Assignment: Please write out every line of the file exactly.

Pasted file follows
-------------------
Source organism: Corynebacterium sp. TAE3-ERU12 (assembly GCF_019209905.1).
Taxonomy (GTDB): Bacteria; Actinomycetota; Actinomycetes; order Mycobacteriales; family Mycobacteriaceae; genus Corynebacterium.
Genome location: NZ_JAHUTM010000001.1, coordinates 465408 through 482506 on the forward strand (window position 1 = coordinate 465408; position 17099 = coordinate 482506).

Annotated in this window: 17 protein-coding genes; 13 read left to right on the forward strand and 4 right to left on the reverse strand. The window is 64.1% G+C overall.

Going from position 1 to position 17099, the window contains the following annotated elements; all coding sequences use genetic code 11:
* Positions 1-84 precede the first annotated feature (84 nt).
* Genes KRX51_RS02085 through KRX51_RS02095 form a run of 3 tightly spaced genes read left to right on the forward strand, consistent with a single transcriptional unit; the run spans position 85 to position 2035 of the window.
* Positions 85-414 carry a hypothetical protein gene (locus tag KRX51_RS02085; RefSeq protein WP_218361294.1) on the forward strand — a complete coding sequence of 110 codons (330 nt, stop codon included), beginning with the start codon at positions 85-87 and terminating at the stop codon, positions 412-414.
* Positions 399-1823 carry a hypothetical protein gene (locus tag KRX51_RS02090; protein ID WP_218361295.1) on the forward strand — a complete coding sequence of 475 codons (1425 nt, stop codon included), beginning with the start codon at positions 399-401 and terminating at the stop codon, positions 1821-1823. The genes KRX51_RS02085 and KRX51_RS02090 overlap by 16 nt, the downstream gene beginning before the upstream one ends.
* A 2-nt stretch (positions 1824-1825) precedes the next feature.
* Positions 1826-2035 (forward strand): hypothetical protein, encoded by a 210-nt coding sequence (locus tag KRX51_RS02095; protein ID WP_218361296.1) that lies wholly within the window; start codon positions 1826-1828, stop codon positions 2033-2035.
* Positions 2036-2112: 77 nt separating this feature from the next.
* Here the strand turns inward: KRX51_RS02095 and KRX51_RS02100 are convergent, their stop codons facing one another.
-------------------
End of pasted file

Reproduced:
Source organism: Corynebacterium sp. TAE3-ERU12 (assembly GCF_019209905.1).
Taxonomy (GTDB): Bacteria; Actinomycetota; Actinomycetes; order Mycobacteriales; family Mycobacteriaceae; genus Corynebacterium.
Genome location: NZ_JAHUTM010000001.1, coordinates 465408 through 482506 on the forward strand (window position 1 = coordinate 465408; position 17099 = coordinate 482506).

Annotated in this window: 17 protein-coding genes; 13 read left to right on the forward strand and 4 right to left on the reverse strand. The window is 64.1% G+C overall.

Going from position 1 to position 17099, the window contains the following annotated elements; all coding sequences use genetic code 11:
* Positions 1-84 precede the first annotated feature (84 nt).
* Genes KRX51_RS02085 through KRX51_RS02095 form a run of 3 tightly spaced genes read left to right on the forward strand, consistent with a single transcriptional unit; the run spans position 85 to position 2035 of the window.
* Positions 85-414 carry a hypothetical protein gene (locus tag KRX51_RS02085; RefSeq protein WP_218361294.1) on the forward strand — a complete coding sequence of 110 codons (330 nt, stop codon included), beginning with the start codon at positions 85-87 and terminating at the stop codon, positions 412-414.
* Positions 399-1823 carry a hypothetical protein gene (locus tag KRX51_RS02090; protein ID WP_218361295.1) on the forward strand — a complete coding sequence of 475 codons (1425 nt, stop codon included), beginning with the start codon at positions 399-401 and terminating at the stop codon, positions 1821-1823. The genes KRX51_RS02085 and KRX51_RS02090 overlap by 16 nt, the downstream gene beginning before the upstream one ends.
* A 2-nt stretch (positions 1824-1825) precedes the next feature.
* Positions 1826-2035 (forward strand): hypothetical protein, encoded by a 210-nt coding sequence (locus tag KRX51_RS02095; protein ID WP_218361296.1) that lies wholly within the window; start codon positions 1826-1828, stop codon positions 2033-2035.
* Positions 2036-2112: 77 nt separating this feature from the next.
* Here the strand turns inward: KRX51_RS02095 and KRX51_RS02100 are convergent, their stop codons facing one another.